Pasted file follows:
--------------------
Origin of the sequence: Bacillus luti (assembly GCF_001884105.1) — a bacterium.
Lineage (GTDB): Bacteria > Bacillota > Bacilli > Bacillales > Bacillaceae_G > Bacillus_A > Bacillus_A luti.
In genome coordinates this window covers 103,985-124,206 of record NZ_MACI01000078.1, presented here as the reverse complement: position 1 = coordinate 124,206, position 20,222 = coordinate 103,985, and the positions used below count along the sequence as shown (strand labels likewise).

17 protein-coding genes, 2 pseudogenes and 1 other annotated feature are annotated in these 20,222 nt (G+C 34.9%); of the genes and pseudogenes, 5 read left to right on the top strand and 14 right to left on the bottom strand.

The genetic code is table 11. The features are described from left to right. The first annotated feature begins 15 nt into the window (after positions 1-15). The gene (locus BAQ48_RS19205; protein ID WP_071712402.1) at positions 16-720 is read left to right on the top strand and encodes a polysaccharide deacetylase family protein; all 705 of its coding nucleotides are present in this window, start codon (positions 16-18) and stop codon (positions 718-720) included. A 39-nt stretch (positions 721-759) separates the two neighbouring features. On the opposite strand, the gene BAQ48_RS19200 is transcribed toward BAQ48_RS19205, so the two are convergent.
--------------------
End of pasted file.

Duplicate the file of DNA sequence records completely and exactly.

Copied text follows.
Origin of the sequence: Bacillus luti (assembly GCF_001884105.1) — a bacterium.
Lineage (GTDB): Bacteria > Bacillota > Bacilli > Bacillales > Bacillaceae_G > Bacillus_A > Bacillus_A luti.
In genome coordinates this window covers 103,985-124,206 of record NZ_MACI01000078.1, presented here as the reverse complement: position 1 = coordinate 124,206, position 20,222 = coordinate 103,985, and the positions used below count along the sequence as shown (strand labels likewise).

17 protein-coding genes, 2 pseudogenes and 1 other annotated feature are annotated in these 20,222 nt (G+C 34.9%); of the genes and pseudogenes, 5 read left to right on the top strand and 14 right to left on the bottom strand.

The genetic code is table 11. The features are described from left to right. The first annotated feature begins 15 nt into the window (after positions 1-15). The gene (locus BAQ48_RS19205; protein ID WP_071712402.1) at positions 16-720 is read left to right on the top strand and encodes a polysaccharide deacetylase family protein; all 705 of its coding nucleotides are present in this window, start codon (positions 16-18) and stop codon (positions 718-720) included. A 39-nt stretch (positions 721-759) separates the two neighbouring features. On the opposite strand, the gene BAQ48_RS19200 is transcribed toward BAQ48_RS19205, so the two are convergent.